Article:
S. L.: I think so. Dialogue is ultimately about being able to listen, to understand the other person’s point of view and to take them as a positive partner in solving a given problem. We may need to clarify our vocabulary, our starting points, to name what we consider to be primary and secondary goals, or what are our boundaries that we cannot go beyond. But here again, I would start from the premise that as long as there is a clear will, it is possible to have a dialogue with anyone, however absurd it may sound.
N. M.: How do you perceive this effort to have a dialogue in the media space in Slovakia?
S. L.: I see a hole in the market. Because most people rely on differentiating themselves rather than maximizing collaboration and creating the conditions for collaborative work. There are many people who can name their difference of opinion, but fewer who can bring others together. These are the so-called networkers, the organisers of dialogue and cooperation, who would retreat into the background with their ambition to assert themselves and seek to uplift others.
N. M.: Do you think the Citta Nuovas are managing to fill this hole?
S. L.: I think there are still large reserves. The experience of dialogue is there, but the impact is not that significant. That is why recently, even in the Focolare movement, there has been talk about the art of dialogue, about schools of dialogue. Similarly, it could be spoken about in practical areas.
N. M.: What is it?
S. L.: I think we still haven’t found the courage to come out. The last Focolare General Assembly updated the call of the previous one. It spoke again of the need to go out from the sense of security of our groups, into our workplaces, into society. And also, about the need to be adequately prepared. For such going out will always test us to see how well we can translate our spiritual aspirations into honest work, learning and growth. Those who have found this courage are rightly spoken of today as creators of dialogue and are rewarded for it. For they have a real impact.
N. M.: A link between the different editorial offices of Citta Nuovas in the world could be a step out. What might future collaboration between them look like?
S. L.: First and foremost, we see this as a space for sharing ideas and content that can benefit and influence life in other countries. Another level where there could be connections is in the professional field, working with data and international indexes, creating a platform for the professional public, with ideas such as leadership, with finding answers in health, education: all this has the ambition to reach out to leaders at a global level. The third level is the question of funding. It turns out that for fundraising to be successful, it has to be managed through global instruments, and this is also the way to the economic sustainability of Citta Nuovas.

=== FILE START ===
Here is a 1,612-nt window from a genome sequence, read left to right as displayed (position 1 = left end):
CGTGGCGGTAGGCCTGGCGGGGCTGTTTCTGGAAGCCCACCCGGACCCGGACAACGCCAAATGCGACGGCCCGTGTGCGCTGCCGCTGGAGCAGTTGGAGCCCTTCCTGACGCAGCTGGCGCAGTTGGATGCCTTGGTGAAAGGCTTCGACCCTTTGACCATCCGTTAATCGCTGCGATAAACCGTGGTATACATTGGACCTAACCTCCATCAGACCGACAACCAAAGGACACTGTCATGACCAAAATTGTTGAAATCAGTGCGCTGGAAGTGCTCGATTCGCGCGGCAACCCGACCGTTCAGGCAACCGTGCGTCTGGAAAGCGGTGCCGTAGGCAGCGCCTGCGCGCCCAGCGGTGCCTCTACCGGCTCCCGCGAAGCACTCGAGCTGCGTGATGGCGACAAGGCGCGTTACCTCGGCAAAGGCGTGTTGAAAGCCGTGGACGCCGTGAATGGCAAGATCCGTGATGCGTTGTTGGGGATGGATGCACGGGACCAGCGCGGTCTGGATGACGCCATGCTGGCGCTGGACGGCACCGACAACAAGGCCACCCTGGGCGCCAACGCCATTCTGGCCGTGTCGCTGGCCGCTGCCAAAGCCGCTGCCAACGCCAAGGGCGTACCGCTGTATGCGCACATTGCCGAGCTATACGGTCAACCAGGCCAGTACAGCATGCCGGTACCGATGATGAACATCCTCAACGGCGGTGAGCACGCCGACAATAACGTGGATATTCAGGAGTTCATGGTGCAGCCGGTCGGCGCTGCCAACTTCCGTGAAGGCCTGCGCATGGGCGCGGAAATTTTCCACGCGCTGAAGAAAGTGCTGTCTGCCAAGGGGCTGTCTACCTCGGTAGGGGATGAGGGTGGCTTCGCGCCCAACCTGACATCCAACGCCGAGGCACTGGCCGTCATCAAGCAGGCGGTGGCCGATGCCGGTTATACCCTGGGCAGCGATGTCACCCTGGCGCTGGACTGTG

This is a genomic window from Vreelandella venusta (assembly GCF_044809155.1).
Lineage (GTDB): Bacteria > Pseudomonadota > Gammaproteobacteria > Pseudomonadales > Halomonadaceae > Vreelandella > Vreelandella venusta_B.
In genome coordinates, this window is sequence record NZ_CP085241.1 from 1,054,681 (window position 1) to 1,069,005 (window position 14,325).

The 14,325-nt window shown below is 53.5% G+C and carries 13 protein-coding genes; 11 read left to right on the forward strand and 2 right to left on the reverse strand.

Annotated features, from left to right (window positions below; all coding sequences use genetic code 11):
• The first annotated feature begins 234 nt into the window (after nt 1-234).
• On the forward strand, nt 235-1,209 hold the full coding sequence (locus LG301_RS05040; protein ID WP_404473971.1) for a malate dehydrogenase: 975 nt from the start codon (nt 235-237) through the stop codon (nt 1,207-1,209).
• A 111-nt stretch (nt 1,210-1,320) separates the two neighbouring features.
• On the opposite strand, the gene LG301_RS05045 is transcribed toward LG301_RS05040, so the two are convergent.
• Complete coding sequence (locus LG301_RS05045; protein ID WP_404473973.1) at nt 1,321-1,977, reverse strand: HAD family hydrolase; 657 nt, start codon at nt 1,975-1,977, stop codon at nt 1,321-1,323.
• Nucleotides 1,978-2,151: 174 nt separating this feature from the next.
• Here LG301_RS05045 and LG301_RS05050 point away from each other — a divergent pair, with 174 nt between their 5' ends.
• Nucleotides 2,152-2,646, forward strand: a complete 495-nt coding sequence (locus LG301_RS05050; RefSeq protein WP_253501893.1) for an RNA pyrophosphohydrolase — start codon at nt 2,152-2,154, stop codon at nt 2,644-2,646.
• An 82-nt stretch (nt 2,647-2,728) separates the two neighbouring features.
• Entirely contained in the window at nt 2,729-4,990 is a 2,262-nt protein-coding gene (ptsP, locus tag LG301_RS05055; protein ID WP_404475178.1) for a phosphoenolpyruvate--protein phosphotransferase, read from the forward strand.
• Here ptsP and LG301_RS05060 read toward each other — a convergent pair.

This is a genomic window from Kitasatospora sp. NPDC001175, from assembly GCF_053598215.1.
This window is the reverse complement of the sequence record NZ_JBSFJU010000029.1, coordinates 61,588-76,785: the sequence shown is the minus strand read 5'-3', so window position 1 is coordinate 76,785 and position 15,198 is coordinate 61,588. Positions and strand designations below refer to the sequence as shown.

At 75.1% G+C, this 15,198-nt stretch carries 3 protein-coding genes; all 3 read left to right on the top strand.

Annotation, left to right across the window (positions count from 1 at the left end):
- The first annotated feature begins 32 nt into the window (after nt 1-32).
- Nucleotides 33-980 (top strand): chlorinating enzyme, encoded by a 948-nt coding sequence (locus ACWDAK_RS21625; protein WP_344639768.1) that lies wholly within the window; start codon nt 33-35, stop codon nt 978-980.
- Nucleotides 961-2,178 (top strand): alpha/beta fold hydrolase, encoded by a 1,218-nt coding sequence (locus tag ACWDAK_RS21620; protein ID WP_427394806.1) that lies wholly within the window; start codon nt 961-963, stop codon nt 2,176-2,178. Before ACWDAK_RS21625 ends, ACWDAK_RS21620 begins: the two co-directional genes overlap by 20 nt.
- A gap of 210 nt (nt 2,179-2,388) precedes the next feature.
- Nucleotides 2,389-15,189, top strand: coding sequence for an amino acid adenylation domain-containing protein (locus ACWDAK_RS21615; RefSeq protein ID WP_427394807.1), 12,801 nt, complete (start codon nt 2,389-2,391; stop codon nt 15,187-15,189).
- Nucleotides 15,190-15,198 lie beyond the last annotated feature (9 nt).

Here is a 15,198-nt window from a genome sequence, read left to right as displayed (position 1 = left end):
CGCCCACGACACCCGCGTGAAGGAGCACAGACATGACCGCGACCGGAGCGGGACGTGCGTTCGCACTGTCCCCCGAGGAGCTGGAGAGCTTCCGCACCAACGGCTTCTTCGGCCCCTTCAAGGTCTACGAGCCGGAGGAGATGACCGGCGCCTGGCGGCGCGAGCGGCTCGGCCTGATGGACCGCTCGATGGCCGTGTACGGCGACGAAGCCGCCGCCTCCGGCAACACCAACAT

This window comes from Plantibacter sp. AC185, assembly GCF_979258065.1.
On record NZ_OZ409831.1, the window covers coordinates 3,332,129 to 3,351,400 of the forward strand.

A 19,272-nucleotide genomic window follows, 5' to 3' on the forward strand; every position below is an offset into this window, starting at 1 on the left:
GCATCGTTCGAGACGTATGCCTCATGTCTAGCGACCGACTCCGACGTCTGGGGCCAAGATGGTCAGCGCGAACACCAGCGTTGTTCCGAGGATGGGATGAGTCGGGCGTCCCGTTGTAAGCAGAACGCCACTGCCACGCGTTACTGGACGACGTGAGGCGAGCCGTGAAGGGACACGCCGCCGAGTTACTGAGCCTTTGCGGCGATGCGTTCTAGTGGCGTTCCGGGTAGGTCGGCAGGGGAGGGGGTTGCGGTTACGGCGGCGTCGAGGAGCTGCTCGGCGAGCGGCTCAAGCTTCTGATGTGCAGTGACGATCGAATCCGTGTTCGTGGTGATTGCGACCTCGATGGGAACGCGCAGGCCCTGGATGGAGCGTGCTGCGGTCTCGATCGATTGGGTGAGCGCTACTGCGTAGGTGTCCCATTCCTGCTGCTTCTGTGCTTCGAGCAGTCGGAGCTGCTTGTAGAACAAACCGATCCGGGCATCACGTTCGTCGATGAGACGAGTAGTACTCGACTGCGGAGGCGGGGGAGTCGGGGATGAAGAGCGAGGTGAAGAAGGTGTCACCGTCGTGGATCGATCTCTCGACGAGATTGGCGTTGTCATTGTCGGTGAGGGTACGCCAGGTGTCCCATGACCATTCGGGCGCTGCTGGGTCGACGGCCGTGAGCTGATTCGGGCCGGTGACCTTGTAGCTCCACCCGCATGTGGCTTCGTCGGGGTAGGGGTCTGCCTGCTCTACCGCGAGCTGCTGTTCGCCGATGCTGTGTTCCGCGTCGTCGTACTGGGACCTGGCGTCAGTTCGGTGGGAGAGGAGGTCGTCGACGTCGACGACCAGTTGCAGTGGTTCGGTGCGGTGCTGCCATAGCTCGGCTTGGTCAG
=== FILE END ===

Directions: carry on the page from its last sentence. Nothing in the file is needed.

N. M.: Sometimes we can encounter a lack of experience and professionalism when it comes to such big visions and their implementation. How do you perceive this?
S. L.: Yes, sometimes when good works are made, out of love for their nobility, we are afraid to follow professional procedures. As if their spiritual value would be diminished by this. Experience shows, however, that this need not be so. There are many social projects with budgets in the tens of millions of euros that are able to put a factual name on their objectives in a way that is legible to the people. People are then happy to support such projects. So there is no need to be afraid of that.
N. M.: The term community journalism often appears in your vision. What do you mean by this?
S. L.: During the period of work on Nuova Global and the Citta Nuovas initiative, we discovered that there are many types of journalism today. From investigative to solutions journalism, which not only passively describes facts but also provides effective solutions to problems, and many others.
Community journalism is a concept that originated in the Citta Nuova environment and grew out of years of experience on the ground, living among and for the people. It has taken shape in a particular way in South America, where the Citta Nuova Project has a long and fine tradition.
Journalists often pointed to local problems and tried to highlight concrete solutions because they lived with the local people and were themselves often participants in such social projects. It is therefore a type of journalism that is close to the people and their problems and that also comes up with approaches that are community-building.
N. M.: Could this somehow relate to creating and influencing content?
S. L.: That is certainly a matter of dialogue. At one of our workshops, we also talked about what kind of journalism we want to develop in the Citta Nuovas. It was obvious that this would be influenced by different environments. Teams in Europe looked at it differently, those in South America or Africa looked at it differently.
For example, a unifying element is important for our European experience – either it is the editorial environment that decides on the content, or it is the editor-in-chief who takes into account the opinion of his team and makes the decisions. From this perspective, it can be about transparently naming some key, which is the decision-making criteria.
There may also be external stimuli coming in. The life of an editorial office is tied to some wider social community it serves. But I dare not put any boundaries on this now; what is certain is that independence and freedom should always be preserved in the journalistic mission and service.
To follow Nuova Global’s projects: nuovaglobal.org
Interview by Veronika Rendeková
Stanislav Lencz serves as the global director of Nuova Global Initiative with a solid mission to promote and support peace-building through facilitating dialogue and nurturing mutual trust, understanding and acceptance within the global community.
Veronika studied media communication in Košice and later in Rome. She worked as a volunteer in Angola. After her return she worked on development projects in the non-profit sector. She is interested in social and political events.
“…this vision is based on almost 70 years of the real existence of media institutions of various sizes and maturity. “
-Stanislav Lencz, Global Director of Nuova Global Initiative